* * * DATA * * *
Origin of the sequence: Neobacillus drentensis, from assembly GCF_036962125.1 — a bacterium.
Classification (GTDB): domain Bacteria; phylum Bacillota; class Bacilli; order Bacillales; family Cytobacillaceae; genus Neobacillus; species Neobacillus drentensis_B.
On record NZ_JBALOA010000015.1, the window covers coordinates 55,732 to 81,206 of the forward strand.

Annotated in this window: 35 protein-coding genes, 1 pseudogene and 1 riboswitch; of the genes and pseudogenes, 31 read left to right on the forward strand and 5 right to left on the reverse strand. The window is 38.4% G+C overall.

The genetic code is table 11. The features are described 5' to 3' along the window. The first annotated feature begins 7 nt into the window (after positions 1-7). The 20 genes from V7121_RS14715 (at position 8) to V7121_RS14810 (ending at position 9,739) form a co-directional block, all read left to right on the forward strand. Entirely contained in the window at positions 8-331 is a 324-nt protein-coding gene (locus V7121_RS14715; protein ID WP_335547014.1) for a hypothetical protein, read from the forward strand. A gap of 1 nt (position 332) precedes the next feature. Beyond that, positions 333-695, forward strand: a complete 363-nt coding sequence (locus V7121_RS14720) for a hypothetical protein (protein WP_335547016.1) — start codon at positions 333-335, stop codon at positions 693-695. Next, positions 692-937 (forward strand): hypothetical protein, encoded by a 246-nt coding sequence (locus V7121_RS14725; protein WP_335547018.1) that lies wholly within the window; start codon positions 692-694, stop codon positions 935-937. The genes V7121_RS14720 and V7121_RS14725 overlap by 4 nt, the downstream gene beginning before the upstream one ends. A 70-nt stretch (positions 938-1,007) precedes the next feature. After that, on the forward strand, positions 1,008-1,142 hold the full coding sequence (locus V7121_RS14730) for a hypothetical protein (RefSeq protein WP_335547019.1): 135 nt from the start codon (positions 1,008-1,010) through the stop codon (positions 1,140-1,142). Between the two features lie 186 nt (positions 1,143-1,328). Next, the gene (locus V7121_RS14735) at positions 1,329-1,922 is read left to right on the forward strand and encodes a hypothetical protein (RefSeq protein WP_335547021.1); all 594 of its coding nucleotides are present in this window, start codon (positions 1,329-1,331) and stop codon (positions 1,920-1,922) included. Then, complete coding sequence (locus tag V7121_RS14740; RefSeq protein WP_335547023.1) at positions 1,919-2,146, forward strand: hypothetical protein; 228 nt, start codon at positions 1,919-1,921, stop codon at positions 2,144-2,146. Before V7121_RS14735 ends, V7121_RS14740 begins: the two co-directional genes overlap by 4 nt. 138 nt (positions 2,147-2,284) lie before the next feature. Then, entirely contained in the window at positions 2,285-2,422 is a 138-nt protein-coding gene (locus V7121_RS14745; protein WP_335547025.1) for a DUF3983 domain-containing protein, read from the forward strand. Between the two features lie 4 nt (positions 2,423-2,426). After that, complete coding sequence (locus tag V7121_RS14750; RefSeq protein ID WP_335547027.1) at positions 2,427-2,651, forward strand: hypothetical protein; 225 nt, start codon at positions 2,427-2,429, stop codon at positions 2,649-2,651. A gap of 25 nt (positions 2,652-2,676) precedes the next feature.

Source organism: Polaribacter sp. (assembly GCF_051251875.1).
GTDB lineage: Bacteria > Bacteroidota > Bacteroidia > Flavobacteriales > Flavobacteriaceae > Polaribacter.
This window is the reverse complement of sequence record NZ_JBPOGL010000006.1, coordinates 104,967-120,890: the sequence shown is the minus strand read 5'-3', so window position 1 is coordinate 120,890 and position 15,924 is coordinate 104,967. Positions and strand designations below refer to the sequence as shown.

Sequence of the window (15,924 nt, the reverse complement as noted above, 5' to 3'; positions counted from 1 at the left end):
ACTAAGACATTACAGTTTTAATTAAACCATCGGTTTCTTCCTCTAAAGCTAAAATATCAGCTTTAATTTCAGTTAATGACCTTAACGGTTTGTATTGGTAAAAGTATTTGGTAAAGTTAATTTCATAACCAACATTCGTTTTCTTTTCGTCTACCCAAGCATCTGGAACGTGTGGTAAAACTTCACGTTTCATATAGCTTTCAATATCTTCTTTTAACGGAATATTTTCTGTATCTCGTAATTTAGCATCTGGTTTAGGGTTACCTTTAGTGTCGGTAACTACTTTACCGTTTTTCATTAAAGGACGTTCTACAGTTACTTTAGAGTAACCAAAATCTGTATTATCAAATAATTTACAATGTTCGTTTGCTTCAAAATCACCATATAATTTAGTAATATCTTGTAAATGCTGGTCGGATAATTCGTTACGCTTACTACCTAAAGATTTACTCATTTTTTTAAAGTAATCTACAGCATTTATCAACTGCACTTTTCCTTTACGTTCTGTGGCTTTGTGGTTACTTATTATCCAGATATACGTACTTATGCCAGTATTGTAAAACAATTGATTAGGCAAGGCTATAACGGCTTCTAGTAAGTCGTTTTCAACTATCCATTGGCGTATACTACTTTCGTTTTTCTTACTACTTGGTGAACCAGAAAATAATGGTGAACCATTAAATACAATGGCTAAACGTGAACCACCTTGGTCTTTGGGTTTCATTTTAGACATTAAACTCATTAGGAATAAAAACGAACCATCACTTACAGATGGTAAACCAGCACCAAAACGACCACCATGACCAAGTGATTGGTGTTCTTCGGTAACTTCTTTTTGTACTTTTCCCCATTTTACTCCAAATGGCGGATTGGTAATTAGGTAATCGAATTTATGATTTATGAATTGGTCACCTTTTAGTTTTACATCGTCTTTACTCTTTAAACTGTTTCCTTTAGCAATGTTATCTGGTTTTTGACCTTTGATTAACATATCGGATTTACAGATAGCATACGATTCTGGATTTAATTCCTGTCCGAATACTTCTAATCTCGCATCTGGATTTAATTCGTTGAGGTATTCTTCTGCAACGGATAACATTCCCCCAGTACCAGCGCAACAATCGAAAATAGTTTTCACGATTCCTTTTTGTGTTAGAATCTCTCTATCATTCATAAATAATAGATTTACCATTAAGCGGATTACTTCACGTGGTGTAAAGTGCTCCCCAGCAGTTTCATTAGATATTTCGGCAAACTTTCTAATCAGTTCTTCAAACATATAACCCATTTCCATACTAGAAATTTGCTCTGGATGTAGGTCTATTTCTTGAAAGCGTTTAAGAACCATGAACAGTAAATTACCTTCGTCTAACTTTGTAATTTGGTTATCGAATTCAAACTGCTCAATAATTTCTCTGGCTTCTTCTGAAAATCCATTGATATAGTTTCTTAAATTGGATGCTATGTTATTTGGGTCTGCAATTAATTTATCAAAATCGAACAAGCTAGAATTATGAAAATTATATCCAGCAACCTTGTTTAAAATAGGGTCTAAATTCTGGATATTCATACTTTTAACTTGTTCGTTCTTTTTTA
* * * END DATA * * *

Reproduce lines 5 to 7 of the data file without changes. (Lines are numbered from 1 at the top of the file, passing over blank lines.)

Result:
The genetic code is table 11. The features are described 5' to 3' along the window. The first annotated feature begins 7 nt into the window (after positions 1-7). The 20 genes from V7121_RS14715 (at position 8) to V7121_RS14810 (ending at position 9,739) form a co-directional block, all read left to right on the forward strand. Entirely contained in the window at positions 8-331 is a 324-nt protein-coding gene (locus V7121_RS14715; protein ID WP_335547014.1) for a hypothetical protein, read from the forward strand. A gap of 1 nt (position 332) precedes the next feature. Beyond that, positions 333-695, forward strand: a complete 363-nt coding sequence (locus V7121_RS14720) for a hypothetical protein (protein WP_335547016.1) — start codon at positions 333-335, stop codon at positions 693-695. Next, positions 692-937 (forward strand): hypothetical protein, encoded by a 246-nt coding sequence (locus V7121_RS14725; protein WP_335547018.1) that lies wholly within the window; start codon positions 692-694, stop codon positions 935-937. The genes V7121_RS14720 and V7121_RS14725 overlap by 4 nt, the downstream gene beginning before the upstream one ends. A 70-nt stretch (positions 938-1,007) precedes the next feature. After that, on the forward strand, positions 1,008-1,142 hold the full coding sequence (locus V7121_RS14730) for a hypothetical protein (RefSeq protein WP_335547019.1): 135 nt from the start codon (positions 1,008-1,010) through the stop codon (positions 1,140-1,142). Between the two features lie 186 nt (positions 1,143-1,328). Next, the gene (locus V7121_RS14735) at positions 1,329-1,922 is read left to right on the forward strand and encodes a hypothetical protein (RefSeq protein WP_335547021.1); all 594 of its coding nucleotides are present in this window, start codon (positions 1,329-1,331) and stop codon (positions 1,920-1,922) included. Then, complete coding sequence (locus tag V7121_RS14740; RefSeq protein WP_335547023.1) at positions 1,919-2,146, forward strand: hypothetical protein; 228 nt, start codon at positions 1,919-1,921, stop codon at positions 2,144-2,146. Before V7121_RS14735 ends, V7121_RS14740 begins: the two co-directional genes overlap by 4 nt. 138 nt (positions 2,147-2,284) lie before the next feature. Then, entirely contained in the window at positions 2,285-2,422 is a 138-nt protein-coding gene (locus V7121_RS14745; protein WP_335547025.1) for a DUF3983 domain-containing protein, read from the forward strand. Between the two features lie 4 nt (positions 2,423-2,426). After that, complete coding sequence (locus tag V7121_RS14750; RefSeq protein ID WP_335547027.1) at positions 2,427-2,651, forward strand: hypothetical protein; 225 nt, start codon at positions 2,427-2,429, stop codon at positions 2,649-2,651. A gap of 25 nt (positions 2,652-2,676) precedes the next feature.

Source organism: Polaribacter sp. (assembly GCF_051251875.1).
GTDB lineage: Bacteria > Bacteroidota > Bacteroidia > Flavobacteriales > Flavobacteriaceae > Polaribacter.